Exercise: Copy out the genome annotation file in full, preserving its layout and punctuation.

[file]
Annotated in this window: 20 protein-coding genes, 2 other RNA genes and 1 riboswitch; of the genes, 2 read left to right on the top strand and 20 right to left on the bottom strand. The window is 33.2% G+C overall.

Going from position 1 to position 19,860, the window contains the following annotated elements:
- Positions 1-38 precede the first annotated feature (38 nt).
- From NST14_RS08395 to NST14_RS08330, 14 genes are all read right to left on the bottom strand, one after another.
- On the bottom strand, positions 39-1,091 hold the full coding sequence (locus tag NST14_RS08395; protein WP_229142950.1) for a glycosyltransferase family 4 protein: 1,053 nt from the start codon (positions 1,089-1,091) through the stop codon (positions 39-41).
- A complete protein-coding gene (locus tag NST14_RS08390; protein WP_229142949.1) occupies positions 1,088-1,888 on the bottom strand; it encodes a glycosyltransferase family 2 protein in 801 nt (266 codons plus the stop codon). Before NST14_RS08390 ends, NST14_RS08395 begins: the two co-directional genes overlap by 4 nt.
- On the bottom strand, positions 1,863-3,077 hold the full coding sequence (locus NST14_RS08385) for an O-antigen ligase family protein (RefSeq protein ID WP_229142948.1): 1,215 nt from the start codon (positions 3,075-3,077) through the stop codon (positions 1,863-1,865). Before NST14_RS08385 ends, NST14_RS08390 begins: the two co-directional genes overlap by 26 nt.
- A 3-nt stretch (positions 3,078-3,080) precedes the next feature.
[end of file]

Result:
Annotated in this window: 20 protein-coding genes, 2 other RNA genes and 1 riboswitch; of the genes, 2 read left to right on the top strand and 20 right to left on the bottom strand. The window is 33.2% G+C overall.

Going from position 1 to position 19,860, the window contains the following annotated elements:
- Positions 1-38 precede the first annotated feature (38 nt).
- From NST14_RS08395 to NST14_RS08330, 14 genes are all read right to left on the bottom strand, one after another.
- On the bottom strand, positions 39-1,091 hold the full coding sequence (locus tag NST14_RS08395; protein WP_229142950.1) for a glycosyltransferase family 4 protein: 1,053 nt from the start codon (positions 1,089-1,091) through the stop codon (positions 39-41).
- A complete protein-coding gene (locus tag NST14_RS08390; protein WP_229142949.1) occupies positions 1,088-1,888 on the bottom strand; it encodes a glycosyltransferase family 2 protein in 801 nt (266 codons plus the stop codon). Before NST14_RS08390 ends, NST14_RS08395 begins: the two co-directional genes overlap by 4 nt.
- On the bottom strand, positions 1,863-3,077 hold the full coding sequence (locus NST14_RS08385) for an O-antigen ligase family protein (RefSeq protein ID WP_229142948.1): 1,215 nt from the start codon (positions 3,075-3,077) through the stop codon (positions 1,863-1,865). Before NST14_RS08385 ends, NST14_RS08390 begins: the two co-directional genes overlap by 26 nt.
- A 3-nt stretch (positions 3,078-3,080) precedes the next feature.